Gran Canaria Car Hire

Car hire charges, along with accommodation charges and many other holiday costs can vary, depending on the time of year you're staying here. Whilst each company has their fixed prices, quieter months will see various discounts being offered, so ask first for any special prices that may be available, such as "three days for the price of two"...........

Use the availability search to the right to check with various companies at the same time what cars are avaiable around the island at what price and if you find a deal you like you can book it here online. Most major carhire companies now have online reservation system where you can check their current rates, availability and book a car online. If you only want a car for a day or two you can also wait until you're here and check in the resort. There are dozens of companies in each resort.

There's often a "hidden extra" charge called SCWD or "Super Collision Waiver Damage" so make sure the insurance you have covers absolutely everything. If the SCWD is optional and you don't take it you're liable for the first €400 or €500 of any damage or scratches incurred and the main insurance kicks in after that's paid.

Of course you'll need your driving licence if you want to hire a car, along with your passport. Most companies require the driver to be 21 years old or more with a clean license and at least one years driving experience. If the police stop you and you haven't got your passport you can receive an on-the-spot fine of €400! So don't forget to keep that with you wherever you go in the car. All driving licences are valid here, European or not.

Driving is on the right hand side of the road, with speed limits and warning signs very well marked wherever you go. Buses and taxis always expect you to give way to them and it's a good idea to do this if you like driving safely! Parking anywhere around the resorts is easy to find and often free. If you want to park in the very center of a resort you'll probably find blue lines/markings which means "pay and display" so look for the ticket machine. If you're planning a trip to the capital, Las Palmas, you'll have to look hard to find a free space, the multi-storey car parks are your best bet and be warned, there is one car to every two people in the city so it gets busy.

If you're driving at a week-end, avoid travelling southbound by morning and northbound by late afternoon, especially around the south-east of the island as this is the busiest time on the roads. As well as tourists, all the locals are heading to the beach by morning and leaving as the sun goes down. Saying that, unless there are roadworks or an accident you'll very rarely see any traffic jams here.

The motorway ("GC1") on the east side of the island will take you easily and quickly to Maspalomas, Playa del Inglés, San Agustín, Las Palmas and the airport. It has also been extended to cover the north coast of the island (GC2). The roads on the west side and those through the centre of the island are minor roads, narrow and windy in parts, so plan longer journey times there. These are also the most scenic routes around the island. Highly recommended is a drive into the mountains towards the village of Tejeda and its national park. Located on Gran Canaria's highest mountain, Cruz de Tejeda (2,000m) The best route into or from the mountains is either from the west, passing through the town of Mogán and from the south where you join the road to San Bartolome de Tirajana at Maspalomas.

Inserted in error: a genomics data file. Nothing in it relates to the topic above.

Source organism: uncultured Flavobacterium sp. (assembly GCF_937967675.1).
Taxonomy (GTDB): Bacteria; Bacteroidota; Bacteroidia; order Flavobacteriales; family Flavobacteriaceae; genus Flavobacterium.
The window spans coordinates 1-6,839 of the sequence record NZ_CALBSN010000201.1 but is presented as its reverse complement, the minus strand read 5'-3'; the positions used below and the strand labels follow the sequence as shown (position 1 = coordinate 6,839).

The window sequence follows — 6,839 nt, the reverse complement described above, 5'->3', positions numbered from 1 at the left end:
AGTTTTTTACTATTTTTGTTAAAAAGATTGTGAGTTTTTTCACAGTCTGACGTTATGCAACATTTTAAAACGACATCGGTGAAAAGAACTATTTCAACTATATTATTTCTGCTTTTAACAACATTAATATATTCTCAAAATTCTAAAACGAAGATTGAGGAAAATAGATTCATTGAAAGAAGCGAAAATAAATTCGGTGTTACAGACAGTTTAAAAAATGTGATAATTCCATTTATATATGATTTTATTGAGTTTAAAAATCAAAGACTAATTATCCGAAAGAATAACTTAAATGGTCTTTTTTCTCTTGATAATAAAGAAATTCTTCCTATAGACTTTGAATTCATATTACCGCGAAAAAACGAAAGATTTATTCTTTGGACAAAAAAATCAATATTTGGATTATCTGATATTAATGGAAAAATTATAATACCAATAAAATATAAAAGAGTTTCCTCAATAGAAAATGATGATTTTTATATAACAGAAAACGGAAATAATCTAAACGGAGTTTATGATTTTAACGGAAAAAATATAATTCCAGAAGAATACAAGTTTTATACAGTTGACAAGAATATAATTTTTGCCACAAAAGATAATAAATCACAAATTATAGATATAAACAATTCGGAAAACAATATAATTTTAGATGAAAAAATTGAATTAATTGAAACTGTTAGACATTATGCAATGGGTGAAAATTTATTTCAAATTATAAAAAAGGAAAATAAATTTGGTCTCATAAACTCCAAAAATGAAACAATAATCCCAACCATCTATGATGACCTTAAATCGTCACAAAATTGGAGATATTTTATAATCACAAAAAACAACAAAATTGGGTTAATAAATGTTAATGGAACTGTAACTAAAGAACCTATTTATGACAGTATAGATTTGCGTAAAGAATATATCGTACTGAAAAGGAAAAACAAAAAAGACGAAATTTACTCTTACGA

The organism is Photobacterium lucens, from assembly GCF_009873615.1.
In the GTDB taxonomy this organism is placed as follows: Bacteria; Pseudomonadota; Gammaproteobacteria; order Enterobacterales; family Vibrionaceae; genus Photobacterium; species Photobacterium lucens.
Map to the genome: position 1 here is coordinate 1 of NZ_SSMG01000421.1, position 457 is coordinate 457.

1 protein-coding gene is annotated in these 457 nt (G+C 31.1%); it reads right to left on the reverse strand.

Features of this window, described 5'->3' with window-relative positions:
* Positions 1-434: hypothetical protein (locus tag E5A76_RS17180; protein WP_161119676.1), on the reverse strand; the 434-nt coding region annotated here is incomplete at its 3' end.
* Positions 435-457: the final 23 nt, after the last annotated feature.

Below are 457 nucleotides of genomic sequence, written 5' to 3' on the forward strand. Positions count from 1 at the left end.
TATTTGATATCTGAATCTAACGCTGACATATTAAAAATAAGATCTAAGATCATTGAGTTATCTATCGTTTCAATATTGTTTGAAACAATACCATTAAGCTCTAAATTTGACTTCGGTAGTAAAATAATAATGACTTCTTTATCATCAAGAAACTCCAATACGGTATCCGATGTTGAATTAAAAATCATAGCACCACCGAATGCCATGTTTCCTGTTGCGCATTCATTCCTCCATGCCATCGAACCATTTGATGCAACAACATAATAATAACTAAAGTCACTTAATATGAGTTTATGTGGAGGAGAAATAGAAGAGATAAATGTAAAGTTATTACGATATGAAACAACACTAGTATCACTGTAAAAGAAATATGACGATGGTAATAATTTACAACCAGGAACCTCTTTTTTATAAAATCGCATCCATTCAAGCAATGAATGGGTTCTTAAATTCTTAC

Be careful if you plan on driving through the mountains in March, as this is when the world championship motor rally event is held. If you don't find life dangerous on the roads at this time, you'll certainly find it busy! Ask for further details, maps and advice when hiring your car.

To summise then, there really is a lot to see all around the island. Small as it is, the roads can be narrow and windy so it can take a good 3 days of day-trips to see all of the island, though I highly recommend it. Car hire can often work out to be a much better alternative to seing the island than the holiday "excursions" you are offered by your holidays rep. As well as working out less expensive, you're free to stop off where you want, when you want and for as long as you want.

Note - Getting here from the airport is pretty easy if your car hire starts up there. Leave the airport following the blue signs the say "Sur" (south). This brings you on to the GC1 motorway. San Agustin (first) Playa del Ingles (second) and Maspalomas (third) & Puerto Rico (fourth) then Taurito and finally Mogan all have clear exits marked.

Recommended day trips by car

Puerto Rico (motorway) - Telde - Valsequillo - San Mateo - Teror - Firgas - Arucas then back via motorway to Las Palmas & Puerto Rico)

Puerto Rico - Mogan Village - San Nicolas de Tolentino - Agaete - Galdar - Guia - Firgas (then back via motorway to Las Palmas & Puerto Rico)

Travelling to Tejeda (a "must") in the centre/mountains takes a full day whichever route you take! Try and include Artenara and/or Pinos de Galdar.

Be warned!!!! If you take the "811" road up into the mountains, about 20 minutes after passing through the village of Mogan you're going to find the road becomes very narrow, steep and windy. You'll end up driving no faster than 20km per hour for a couple of hours.

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